Can I Practice Medicine in a State Where I am Not Licensed?

One of the biggest obstacles that physicians have historically faced when they are first licensed is the idea that they can only practice in one place, in one area, limiting their mobility and ability to grow. Advancements in technology and the fallout of the coronavirus pandemic have increased both the ability and necessity to provide services to patients that may be far away, sometimes even in other states. 

THE INTERSTATE MEDICAL LICENSURE COMPACT (IMLC) EXPLAINED

While the preference may have been to keep doctors practicing within their home states in the past, recent efforts have looked towards updating the rules in favor of a more widespread use of technology in health care. With the potential to create a more national market that can lower prices while improving services. 

The Interstate Medical Licensure Compact (IMLC) is an example of how doctors are being allowed to see patients in states outside their own. The IMLC is an agreement of reciprocity by participating states that allows doctors in one state to see a patient in another state if both states are part of the IMLC.

WHAT STATES ARE PART OF THE IMLC?

The Interstate Medical Licensure Compact Commission, in its short history, has made unbelievable progress in having legislation approved in many states to join the IMLC, allowing many physicians the ability to expand their practices. The IMLC already includes more than half of the states in our country and is still growing. This includes states such as Illinois, Michigan, and Colorado. However, states such as California, Texas, and Florida are still not part of the IMLC, and physicians licensed in these states are only allowed to practice medicine within their home states.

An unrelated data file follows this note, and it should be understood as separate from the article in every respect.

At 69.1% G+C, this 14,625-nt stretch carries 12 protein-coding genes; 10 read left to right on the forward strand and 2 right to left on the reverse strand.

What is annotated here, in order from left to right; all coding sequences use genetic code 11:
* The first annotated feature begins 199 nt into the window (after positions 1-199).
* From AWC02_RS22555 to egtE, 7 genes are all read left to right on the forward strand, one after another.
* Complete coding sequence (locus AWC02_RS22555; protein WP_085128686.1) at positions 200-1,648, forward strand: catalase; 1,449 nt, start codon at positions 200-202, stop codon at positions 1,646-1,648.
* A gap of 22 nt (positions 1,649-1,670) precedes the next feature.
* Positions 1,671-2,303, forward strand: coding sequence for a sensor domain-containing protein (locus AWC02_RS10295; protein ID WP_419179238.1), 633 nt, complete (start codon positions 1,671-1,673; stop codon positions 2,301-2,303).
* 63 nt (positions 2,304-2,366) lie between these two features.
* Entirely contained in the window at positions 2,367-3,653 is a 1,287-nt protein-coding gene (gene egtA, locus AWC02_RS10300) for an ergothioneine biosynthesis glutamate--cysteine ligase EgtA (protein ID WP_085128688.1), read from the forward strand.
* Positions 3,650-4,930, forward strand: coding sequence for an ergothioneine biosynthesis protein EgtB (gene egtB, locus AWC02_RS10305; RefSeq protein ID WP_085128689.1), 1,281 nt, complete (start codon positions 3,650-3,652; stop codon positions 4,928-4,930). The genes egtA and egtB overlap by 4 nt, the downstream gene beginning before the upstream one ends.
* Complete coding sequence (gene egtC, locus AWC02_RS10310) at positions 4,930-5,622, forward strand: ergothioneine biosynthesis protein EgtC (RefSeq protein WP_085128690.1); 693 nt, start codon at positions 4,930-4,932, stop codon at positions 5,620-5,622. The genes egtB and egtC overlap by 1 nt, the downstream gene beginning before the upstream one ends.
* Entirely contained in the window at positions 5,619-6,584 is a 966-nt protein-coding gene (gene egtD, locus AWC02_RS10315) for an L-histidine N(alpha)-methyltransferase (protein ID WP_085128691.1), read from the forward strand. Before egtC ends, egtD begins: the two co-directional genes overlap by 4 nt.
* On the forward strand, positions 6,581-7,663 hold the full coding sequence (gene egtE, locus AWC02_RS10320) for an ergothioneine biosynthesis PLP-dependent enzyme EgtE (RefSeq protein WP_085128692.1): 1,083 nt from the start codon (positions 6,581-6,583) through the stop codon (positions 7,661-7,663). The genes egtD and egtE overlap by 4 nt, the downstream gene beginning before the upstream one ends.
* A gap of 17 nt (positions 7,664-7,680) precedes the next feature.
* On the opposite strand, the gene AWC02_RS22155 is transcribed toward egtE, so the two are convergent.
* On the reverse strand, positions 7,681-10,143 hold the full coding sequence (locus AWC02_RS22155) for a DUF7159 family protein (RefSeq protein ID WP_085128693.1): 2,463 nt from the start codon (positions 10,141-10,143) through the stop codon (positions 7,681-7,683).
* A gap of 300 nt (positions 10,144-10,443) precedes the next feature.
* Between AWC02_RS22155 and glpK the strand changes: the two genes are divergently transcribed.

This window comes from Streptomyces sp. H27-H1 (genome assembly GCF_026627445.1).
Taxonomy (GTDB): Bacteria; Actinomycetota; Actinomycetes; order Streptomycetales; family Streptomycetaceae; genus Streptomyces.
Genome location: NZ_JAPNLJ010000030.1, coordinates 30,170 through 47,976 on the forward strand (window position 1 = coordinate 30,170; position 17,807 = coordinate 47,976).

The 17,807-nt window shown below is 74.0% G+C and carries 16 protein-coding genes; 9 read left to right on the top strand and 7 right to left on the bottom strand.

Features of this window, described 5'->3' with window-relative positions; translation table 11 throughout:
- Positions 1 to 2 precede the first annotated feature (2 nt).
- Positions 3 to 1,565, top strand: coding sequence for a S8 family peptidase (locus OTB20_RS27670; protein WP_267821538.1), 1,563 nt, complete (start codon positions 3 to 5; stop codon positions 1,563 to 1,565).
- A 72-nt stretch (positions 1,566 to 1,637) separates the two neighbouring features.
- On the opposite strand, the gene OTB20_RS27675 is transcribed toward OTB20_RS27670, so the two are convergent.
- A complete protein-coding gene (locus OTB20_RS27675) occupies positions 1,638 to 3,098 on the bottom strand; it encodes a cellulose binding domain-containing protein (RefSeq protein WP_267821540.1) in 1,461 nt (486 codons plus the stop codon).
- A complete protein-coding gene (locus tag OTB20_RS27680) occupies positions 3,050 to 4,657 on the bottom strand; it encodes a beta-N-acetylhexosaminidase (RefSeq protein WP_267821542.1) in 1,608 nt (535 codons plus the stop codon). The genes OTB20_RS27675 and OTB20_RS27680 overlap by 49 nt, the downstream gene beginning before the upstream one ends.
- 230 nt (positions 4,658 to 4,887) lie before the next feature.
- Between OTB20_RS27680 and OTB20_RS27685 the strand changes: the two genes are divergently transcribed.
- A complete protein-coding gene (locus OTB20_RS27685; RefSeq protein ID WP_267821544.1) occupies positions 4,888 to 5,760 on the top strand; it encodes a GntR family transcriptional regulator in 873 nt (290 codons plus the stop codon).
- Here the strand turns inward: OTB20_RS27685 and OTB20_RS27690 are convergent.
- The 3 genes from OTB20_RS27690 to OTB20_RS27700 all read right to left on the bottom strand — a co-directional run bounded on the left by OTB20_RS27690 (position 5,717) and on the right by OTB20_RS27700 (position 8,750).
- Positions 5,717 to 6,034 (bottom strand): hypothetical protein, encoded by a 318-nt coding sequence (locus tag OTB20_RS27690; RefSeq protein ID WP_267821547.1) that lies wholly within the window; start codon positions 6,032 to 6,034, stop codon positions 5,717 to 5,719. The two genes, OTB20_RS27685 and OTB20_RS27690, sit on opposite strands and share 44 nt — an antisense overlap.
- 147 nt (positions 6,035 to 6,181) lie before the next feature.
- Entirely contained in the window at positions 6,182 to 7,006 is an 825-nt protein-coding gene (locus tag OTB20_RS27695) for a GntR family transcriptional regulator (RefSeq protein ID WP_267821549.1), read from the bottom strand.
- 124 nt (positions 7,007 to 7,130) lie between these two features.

If a physician practices medicine in a state where he or she is not licensed and is not permitted to practice pursuant to participation in the IMLC, then the physician can face serious consequences. An allegation of the improper practice of medicine can result in discipline against your physician’s license, not to mention the possibility of civil and criminal liability. It is imperative to understand the law and rules as they apply to you as a licensed physician. Ignorance of the law is not a defense, and you will not be able to claim that you didn’t know that whatever alleged conduct was against the rules.

**DISCLAIMER** CALIFORNIA IS NOT PART OF THE INTERSTATE COMPACT AND A CALIFORNIA PHYSICIAN SHOULD CONSULT OTHER STATE LAWS TO DETERMINE THEIR ABILITY TO PRACTICE IN OTHER STATES.

If you have specific questions about your ability to practice medicine in another state or are a California physician facing allegations of misconduct, then it is important to speak to an experienced California physician license defense attorney such as Scott J. Harris as soon as possible.

SJ HARRIS LAW FREE CONSULTATION

The S.J. Harris Law Office is proud to offer FREE 30-minute consultations to all prospective clients. We realize that physicians who are facing discipline against their licenses require representation that values proper discretion and privacy. Anything discussed during a consultation will be protected by attorney-client privilege even if you don’t hire us to represent you further. At S.J. Harris Law, we focus on preserving three things; your license, reputation, and future. Let our experience go to work for you today. Call us at (310) 361-8585 or contact us online for a free consultation.

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This blog is meant to be informational. It is not meant to be all-encompassing legal advice. If you are facing a situation involving your professional license, seek counsel from a licensed attorney.